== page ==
Saturday, October 13, 2007

PRNews Award = Wider Audiences

As I said in a post not too long ago, I am in the business of sharing stories. I do this at work during the day and on behalf of my friends in Darfur every other second that I can.

One of the founders of the public relations (PR) industry said “the essence of PR is doing good and telling others about it.” I believe this is true – but in the case of Darfur, someone is doing something very bad and I’m telling about it. I enjoy taking a complicated subject and making it something that can be understood and acted upon.

As I get to learn and grow as a communicator, I have been given the opportunity to speak to larger audiences. Recently, the international PR industry magazine – PRNews – named me one of the “15-to-Watch Best Young PR Stars” in the country. I am honored and humbled…. and really excited at using this recognition to reach wider audiences with my message. I am not someone special, but I have the privilege of serving a great God, having a great family and working with a great team.

To read the press release by the University of North Carolina, click here.


Anonymous said...

In a statement released today the Darfurnian Relief Society stated that:

All of the Public Relations people in the US are just using us to gain notoriety and acclaim among their colleagues. We would much rather they send rice instead of the newspaper clippings of their deeds. The rice is easier to digest and has some nutritional value.

Scott said...

Hi Anonymous,

I am sorry you feel this way. I agree whole heartedly that rice makes better food than newspaper and shame on anyone one who is using the crisis facing my friends for nothing but their own personal gain.

However, to make such a broad statement about PR people is not fair to those of us who are working hard, on our own time, to cause a real change to take place. Also, you have no idea how much personal money I have invested in fighting injustice across the globe and how much 'rice' I have provided.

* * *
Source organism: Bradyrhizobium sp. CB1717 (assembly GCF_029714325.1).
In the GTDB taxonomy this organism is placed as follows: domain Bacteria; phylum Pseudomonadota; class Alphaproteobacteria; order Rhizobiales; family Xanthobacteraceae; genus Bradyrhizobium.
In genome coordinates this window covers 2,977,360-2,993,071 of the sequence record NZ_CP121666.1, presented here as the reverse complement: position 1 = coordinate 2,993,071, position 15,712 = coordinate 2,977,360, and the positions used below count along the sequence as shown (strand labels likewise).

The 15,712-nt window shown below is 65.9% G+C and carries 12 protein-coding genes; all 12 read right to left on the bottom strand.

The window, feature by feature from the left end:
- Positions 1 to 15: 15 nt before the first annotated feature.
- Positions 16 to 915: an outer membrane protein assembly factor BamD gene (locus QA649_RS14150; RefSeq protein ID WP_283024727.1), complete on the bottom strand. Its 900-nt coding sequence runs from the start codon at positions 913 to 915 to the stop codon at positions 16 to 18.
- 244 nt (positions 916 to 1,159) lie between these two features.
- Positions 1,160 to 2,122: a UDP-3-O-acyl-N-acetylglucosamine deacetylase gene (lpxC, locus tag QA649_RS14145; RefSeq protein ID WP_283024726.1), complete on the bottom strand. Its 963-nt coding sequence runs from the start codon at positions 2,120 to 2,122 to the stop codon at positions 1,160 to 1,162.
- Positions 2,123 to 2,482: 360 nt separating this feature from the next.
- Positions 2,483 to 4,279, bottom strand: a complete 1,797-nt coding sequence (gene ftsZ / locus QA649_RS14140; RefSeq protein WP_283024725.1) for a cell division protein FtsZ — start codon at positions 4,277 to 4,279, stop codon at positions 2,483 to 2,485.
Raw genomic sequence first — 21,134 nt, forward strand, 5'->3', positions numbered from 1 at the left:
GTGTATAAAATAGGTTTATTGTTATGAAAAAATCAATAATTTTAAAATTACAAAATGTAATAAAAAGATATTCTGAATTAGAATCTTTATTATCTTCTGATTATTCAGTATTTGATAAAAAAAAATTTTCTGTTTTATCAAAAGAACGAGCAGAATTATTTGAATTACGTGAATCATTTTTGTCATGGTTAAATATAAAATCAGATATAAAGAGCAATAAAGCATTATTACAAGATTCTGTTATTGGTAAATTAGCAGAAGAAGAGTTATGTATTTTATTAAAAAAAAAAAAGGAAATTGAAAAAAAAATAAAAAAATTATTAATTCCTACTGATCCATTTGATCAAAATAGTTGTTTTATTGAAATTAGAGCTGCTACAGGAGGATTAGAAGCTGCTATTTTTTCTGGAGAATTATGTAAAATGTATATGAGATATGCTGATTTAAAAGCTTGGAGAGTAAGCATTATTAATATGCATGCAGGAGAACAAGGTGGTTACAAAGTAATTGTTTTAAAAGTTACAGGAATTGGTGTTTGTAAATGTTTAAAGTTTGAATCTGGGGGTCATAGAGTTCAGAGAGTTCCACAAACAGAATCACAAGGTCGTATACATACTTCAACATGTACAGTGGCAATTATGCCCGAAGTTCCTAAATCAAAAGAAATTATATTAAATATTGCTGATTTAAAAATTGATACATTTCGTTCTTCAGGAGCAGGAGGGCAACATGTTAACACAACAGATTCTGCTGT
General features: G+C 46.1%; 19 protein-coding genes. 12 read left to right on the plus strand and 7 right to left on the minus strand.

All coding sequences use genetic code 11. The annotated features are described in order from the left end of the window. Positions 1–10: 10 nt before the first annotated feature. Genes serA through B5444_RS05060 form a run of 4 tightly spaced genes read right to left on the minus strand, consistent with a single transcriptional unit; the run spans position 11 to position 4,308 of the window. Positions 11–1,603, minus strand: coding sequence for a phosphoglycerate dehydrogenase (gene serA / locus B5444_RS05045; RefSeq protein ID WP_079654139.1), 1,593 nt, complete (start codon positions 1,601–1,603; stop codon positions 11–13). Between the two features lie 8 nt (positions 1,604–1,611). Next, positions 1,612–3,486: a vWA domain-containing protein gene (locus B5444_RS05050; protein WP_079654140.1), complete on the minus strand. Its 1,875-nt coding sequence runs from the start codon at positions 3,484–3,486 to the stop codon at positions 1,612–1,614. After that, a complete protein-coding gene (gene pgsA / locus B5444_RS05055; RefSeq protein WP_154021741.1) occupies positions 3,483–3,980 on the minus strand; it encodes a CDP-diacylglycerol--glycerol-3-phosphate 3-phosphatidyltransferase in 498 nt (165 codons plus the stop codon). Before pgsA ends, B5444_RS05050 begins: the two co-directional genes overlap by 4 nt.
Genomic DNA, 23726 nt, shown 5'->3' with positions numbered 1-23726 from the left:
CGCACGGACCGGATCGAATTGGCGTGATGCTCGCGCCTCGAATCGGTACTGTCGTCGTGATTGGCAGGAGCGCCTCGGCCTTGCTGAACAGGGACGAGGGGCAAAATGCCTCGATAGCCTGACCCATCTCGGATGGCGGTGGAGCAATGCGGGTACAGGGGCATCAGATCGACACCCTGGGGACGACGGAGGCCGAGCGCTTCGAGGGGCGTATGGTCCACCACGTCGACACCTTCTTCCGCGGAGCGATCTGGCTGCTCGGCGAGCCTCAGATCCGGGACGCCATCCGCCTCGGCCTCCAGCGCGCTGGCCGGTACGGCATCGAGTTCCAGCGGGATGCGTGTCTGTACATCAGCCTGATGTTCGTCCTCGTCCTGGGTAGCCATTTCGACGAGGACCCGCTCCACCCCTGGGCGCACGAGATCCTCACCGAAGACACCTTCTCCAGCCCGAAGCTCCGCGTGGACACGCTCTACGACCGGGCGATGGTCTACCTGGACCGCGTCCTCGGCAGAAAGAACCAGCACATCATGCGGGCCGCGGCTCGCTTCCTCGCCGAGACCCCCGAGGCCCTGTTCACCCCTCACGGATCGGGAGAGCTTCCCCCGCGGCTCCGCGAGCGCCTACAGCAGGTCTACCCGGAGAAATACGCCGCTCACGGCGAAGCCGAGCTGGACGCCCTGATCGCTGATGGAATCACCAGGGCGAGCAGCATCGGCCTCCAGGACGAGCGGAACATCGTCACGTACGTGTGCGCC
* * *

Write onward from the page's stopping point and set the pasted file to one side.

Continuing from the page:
I know that compared to chartering a cargo plane filled with food and blankets, getting a local newspaper to write an article might seem small. But it does matter and it does work.

How is an average American to know that people need rice, know how to buy rice and know where to send rice if someone doesn't tell them?

I can testify personally, that due to "clippings" about Darfur and about my life, people are taking notice and making a difference. Two of the many examples I have are an elderly woman in Florida who mailed money to me (which I passed along to a relief organization) after reading an article I wrote about Darfur in her morning newspaper and a young nurse from Chicago who decided to go to Darfur to give medical care after hearing me speak on television.

I tried finding the "Darfurian Relief Society" online and could not find any mention of it. Please get in touch with me. I would love to work with you and your organization as we all have the common goal of saving the lives of my former neighbors in Darfur.